Restaurant turns shuttered €16,000 outdoor dining area into farm shop
Food business owners are coming up with inventive ways to stay in business, including a pizza ’n’ pints drive-thru in Dundrum
Reinvention is the name of the game for restaurants in 2020, and as the latest lockdown restrictions take hold, quick thinking food business owners are coming up with survival plans that go beyond meal kits and takeaway.
In Mount Merrion, Co Dublin, chef and restaurateur Gaz Smith, spent €16,000 creating an outdoor dining space at his restaurant, Michael’s. He hired design team Quiver to install a smart, all-weather terrace with screens, awnings and heating. After just three weeks in use, the tables and chairs are gone, and instead the space has been converted to a greengrocer and farm shop, which opens today at 2pm.
In Dundrum, Dublin 14, a drive-through offering pizzas and pints to take away has replaced the outdoor dining and drinking set-up at Uncle Tom’s Cabin bar and restaurant on Dundrum road. The pizzas are being made by the Dublin Pizza Company, there is coffee to take away from the venue’s Community Coffee, and if it’s something stronger you want, the price of a pint of Guinness, in a takeaway holder, has been reduced to €5.
The move into retail sales at Smith’s South Co Dublin business is part of a bigger plan that will see his adjacent restaurant, Little Mike’s, renamed Little Lockdown, and turned into a food and wine shop. “We’ll have snack food to takeaway - crab croquettes, arancini, scotch eggs, moules frites - as well as selling dinners to heat up at home, cheeses straight from the farms, charcuterie, oysters, breads, and the organic veg outside on the terrace,” he says.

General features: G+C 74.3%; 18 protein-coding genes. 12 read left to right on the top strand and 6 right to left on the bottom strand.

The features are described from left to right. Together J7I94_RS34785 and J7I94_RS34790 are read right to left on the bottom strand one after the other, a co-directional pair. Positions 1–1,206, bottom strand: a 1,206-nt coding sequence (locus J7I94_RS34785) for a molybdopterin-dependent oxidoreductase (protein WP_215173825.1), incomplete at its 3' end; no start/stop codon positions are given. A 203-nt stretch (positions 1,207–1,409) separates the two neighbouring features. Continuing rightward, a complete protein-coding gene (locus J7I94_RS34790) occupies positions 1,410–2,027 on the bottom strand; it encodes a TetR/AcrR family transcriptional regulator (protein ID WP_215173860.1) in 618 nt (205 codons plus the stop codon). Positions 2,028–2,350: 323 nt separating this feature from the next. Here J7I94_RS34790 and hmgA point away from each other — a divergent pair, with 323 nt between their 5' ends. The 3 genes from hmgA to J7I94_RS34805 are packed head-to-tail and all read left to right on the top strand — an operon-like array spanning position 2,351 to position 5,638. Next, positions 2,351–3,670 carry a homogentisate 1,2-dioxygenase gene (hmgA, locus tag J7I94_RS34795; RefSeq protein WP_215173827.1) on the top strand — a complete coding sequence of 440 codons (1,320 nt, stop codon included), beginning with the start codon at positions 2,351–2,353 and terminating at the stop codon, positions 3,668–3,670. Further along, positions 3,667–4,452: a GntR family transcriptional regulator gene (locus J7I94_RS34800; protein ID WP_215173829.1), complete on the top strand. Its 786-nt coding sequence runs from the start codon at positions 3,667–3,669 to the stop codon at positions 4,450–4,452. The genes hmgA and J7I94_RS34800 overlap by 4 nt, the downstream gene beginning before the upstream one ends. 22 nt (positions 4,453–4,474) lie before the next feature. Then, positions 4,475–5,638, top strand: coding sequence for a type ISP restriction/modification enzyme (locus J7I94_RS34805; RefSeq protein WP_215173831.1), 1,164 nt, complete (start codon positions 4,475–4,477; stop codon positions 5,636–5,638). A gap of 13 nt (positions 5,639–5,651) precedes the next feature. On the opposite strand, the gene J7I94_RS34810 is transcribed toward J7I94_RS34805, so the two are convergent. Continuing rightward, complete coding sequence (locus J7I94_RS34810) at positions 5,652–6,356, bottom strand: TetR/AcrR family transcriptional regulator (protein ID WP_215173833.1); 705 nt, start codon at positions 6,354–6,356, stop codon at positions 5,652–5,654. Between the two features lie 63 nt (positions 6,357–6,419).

Click and collect restaurant meals from Michael’s will continue to be on sale. “The idea is that when you come to collect your food, you can also pick up some great produce that these small growers and producers would otherwise be supplying to restaurants and now have nowhere to sell it to.” The initiative will alsokeep two of his floor staff in employment, he hopes.
The pop-up farm shop will be open to the public from 2pm to 6pm today, and from noon to 6pm, Saturday and Sunday. Social distancing will apply. Organic lettuces, cabbages, cavolo nero, swedes, parsnips, pumpkins and Jerusalem artichokes from Castleruddery Organic Farm in Co Wicklow will be on sale. Riversfield Organic Farm in Co Kilkenny is supplying rainbow carrots, spinach, golden beetroot and cherry tomatoes. Oliver Kelly from Co Wicklow will have Pink Fir and Charlotte potatoes, as well as onions and leeks. Organic mushrooms will be from Joe Gorman in Co Offaly.
Cheese and charcuterie, also otherwise destined for restaurant kitchens, has also been sourced, including a rare aged Boyne Valley Bán goat’s cheese from Co Louth, and will be sliced to order.
The move from restaurant to food shop is a model first adopted in Dublin during the Covid-19 pandemic by Forest Avenue in Dublin 4, which is still operating as a greengrocer and food shop, having pioneered the switch in mid-March. Host in Ranelagh followed suit, and more recently other restaurants, including Sage in Midleton, Potager in Skerries and Beach House in Tramore, have also opened food shops.
In Dundrum, Barry Cassidy, who set up the family-friendly outdoor dining facility at Uncle Tom's Cabin during the spring lockdown in March and has now pivoted to a drive-through in the extensive car park. “Like many other businesses, we’ve had to adapt the entire way we operate and this let to the creation of the outdoor Community Food Hub, which was very popular with customers, old and new,” he says. “Now, over the next six weeks, we are facing another challenge but we’re working hard to make sure our local customers can enjoy a top-quality takeaway service.”
The drive-through will be open from 4pm to 10pm, Monday to Friday, and from 2pm to 10pm on Saturdays and Sundays.